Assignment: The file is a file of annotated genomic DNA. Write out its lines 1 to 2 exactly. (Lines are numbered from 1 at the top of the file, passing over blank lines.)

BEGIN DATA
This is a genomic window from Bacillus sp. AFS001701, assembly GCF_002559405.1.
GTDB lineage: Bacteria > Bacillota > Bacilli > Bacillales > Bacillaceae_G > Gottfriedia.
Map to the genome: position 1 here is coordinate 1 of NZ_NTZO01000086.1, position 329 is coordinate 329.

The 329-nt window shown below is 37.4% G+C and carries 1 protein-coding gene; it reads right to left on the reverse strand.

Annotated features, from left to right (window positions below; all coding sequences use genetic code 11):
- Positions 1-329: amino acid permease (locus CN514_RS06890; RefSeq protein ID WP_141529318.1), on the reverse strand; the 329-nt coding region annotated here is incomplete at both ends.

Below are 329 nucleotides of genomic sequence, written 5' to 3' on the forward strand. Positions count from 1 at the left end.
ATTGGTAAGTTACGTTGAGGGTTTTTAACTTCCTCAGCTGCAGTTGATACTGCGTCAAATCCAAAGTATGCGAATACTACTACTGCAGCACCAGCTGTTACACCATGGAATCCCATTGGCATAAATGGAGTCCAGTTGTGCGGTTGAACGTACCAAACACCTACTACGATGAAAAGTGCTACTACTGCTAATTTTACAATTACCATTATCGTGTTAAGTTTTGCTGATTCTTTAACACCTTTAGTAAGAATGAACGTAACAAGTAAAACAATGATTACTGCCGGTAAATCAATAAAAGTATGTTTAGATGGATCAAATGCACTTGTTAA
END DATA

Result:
This is a genomic window from Bacillus sp. AFS001701, assembly GCF_002559405.1.
GTDB lineage: Bacteria > Bacillota > Bacilli > Bacillales > Bacillaceae_G > Gottfriedia.